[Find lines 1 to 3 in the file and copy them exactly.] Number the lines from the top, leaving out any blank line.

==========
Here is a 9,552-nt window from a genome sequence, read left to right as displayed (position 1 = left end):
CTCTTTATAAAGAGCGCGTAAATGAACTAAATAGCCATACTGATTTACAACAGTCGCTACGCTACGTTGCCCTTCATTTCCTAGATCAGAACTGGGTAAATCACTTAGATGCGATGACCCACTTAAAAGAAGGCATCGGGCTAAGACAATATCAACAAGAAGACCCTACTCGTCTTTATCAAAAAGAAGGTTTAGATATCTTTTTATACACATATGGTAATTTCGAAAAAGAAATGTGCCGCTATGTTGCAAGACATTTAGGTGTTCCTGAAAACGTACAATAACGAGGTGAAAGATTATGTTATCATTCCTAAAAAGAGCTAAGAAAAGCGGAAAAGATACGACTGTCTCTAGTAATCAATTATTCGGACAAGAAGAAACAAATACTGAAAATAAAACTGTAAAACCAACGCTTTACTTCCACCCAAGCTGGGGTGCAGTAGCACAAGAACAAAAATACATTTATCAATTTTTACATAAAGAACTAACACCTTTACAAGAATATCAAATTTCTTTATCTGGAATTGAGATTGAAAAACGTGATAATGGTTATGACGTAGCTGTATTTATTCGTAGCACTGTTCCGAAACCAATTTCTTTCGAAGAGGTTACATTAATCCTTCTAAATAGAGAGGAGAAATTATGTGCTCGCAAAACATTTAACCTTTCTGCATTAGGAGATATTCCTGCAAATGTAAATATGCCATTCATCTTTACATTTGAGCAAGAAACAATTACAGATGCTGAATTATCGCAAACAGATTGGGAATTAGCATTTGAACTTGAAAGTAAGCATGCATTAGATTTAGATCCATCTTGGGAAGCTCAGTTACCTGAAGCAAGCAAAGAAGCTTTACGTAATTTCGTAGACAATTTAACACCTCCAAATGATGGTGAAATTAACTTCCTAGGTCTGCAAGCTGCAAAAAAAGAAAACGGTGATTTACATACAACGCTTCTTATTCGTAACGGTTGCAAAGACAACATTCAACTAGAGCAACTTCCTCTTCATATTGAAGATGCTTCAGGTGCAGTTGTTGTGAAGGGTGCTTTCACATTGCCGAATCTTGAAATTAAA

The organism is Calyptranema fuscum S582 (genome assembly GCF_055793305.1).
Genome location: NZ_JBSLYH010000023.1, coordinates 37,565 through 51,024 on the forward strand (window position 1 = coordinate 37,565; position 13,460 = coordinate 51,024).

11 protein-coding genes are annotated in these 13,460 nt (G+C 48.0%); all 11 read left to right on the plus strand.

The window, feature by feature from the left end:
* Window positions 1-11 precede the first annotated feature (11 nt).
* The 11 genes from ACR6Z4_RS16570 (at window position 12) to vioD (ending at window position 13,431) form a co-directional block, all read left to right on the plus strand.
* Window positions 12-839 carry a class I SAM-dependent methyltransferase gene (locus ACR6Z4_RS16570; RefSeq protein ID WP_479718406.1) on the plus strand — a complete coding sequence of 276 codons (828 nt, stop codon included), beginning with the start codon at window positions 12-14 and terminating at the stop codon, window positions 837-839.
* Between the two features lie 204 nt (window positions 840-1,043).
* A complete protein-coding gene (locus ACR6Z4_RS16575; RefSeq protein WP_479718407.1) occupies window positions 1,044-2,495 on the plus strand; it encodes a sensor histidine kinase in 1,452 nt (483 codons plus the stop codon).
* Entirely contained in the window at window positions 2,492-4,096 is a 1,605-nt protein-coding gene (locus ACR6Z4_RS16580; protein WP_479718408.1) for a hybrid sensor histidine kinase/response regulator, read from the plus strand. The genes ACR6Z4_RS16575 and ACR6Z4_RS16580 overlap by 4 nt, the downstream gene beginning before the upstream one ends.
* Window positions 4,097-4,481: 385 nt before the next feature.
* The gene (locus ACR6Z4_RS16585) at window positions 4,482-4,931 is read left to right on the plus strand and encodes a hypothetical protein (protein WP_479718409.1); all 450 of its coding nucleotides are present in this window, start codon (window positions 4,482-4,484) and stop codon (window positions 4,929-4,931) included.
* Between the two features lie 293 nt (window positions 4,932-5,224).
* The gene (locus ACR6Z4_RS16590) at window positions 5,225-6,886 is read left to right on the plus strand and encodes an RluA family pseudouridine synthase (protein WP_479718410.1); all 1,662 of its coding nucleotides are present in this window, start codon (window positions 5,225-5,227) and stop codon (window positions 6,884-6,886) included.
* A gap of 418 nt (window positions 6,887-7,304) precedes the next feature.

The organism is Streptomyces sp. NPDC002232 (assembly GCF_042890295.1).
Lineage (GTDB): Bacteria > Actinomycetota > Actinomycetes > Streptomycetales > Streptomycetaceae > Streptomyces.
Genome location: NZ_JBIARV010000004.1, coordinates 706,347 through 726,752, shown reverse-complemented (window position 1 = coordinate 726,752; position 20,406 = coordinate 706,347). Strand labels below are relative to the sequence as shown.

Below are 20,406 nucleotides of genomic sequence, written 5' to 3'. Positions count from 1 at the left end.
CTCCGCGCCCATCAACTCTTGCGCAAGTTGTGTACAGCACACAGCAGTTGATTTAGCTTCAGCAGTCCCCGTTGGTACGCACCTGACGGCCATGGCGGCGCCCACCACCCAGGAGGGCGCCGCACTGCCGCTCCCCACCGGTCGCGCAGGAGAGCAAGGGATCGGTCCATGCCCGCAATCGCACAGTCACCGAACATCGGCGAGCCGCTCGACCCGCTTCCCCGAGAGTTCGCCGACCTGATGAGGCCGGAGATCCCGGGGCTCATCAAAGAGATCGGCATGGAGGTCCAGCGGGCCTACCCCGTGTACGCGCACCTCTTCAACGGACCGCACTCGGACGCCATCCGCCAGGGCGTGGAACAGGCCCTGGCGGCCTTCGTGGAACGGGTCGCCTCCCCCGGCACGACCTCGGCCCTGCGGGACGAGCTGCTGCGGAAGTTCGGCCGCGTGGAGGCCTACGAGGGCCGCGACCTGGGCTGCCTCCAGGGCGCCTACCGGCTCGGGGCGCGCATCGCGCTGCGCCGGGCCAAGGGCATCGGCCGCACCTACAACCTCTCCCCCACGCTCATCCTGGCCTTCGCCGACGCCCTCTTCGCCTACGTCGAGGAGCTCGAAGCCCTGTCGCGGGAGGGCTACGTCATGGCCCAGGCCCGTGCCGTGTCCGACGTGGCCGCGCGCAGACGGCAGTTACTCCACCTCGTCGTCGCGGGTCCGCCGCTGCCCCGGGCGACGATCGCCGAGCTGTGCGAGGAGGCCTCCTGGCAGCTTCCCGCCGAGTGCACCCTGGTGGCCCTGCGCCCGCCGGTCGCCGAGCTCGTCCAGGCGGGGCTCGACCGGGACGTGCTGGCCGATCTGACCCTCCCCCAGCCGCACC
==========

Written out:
Here is a 9,552-nt window from a genome sequence, read left to right as displayed (position 1 = left end):
CTCTTTATAAAGAGCGCGTAAATGAACTAAATAGCCATACTGATTTACAACAGTCGCTACGCTACGTTGCCCTTCATTTCCTAGATCAGAACTGGGTAAATCACTTAGATGCGATGACCCACTTAAAAGAAGGCATCGGGCTAAGACAATATCAACAAGAAGACCCTACTCGTCTTTATCAAAAAGAAGGTTTAGATATCTTTTTATACACATATGGTAATTTCGAAAAAGAAATGTGCCGCTATGTTGCAAGACATTTAGGTGTTCCTGAAAACGTACAATAACGAGGTGAAAGATTATGTTATCATTCCTAAAAAGAGCTAAGAAAAGCGGAAAAGATACGACTGTCTCTAGTAATCAATTATTCGGACAAGAAGAAACAAATACTGAAAATAAAACTGTAAAACCAACGCTTTACTTCCACCCAAGCTGGGGTGCAGTAGCACAAGAACAAAAATACATTTATCAATTTTTACATAAAGAACTAACACCTTTACAAGAATATCAAATTTCTTTATCTGGAATTGAGATTGAAAAACGTGATAATGGTTATGACGTAGCTGTATTTATTCGTAGCACTGTTCCGAAACCAATTTCTTTCGAAGAGGTTACATTAATCCTTCTAAATAGAGAGGAGAAATTATGTGCTCGCAAAACATTTAACCTTTCTGCATTAGGAGATATTCCTGCAAATGTAAATATGCCATTCATCTTTACATTTGAGCAAGAAACAATTACAGATGCTGAATTATCGCAAACAGATTGGGAATTAGCATTTGAACTTGAAAGTAAGCATGCATTAGATTTAGATCCATCTTGGGAAGCTCAGTTACCTGAAGCAAGCAAAGAAGCTTTACGTAATTTCGTAGACAATTTAACACCTCCAAATGATGGTGAAATTAACTTCCTAGGTCTGCAAGCTGCAAAAAAAGAAAACGGTGATTTACATACAACGCTTCTTATTCGTAACGGTTGCAAAGACAACATTCAACTAGAGCAACTTCCTCTTCATATTGAAGATGCTTCAGGTGCAGTTGTTGTGAAGGGTGCTTTCACATTGCCGAATCTTGAAATTAAA

The organism is Calyptranema fuscum S582 (genome assembly GCF_055793305.1).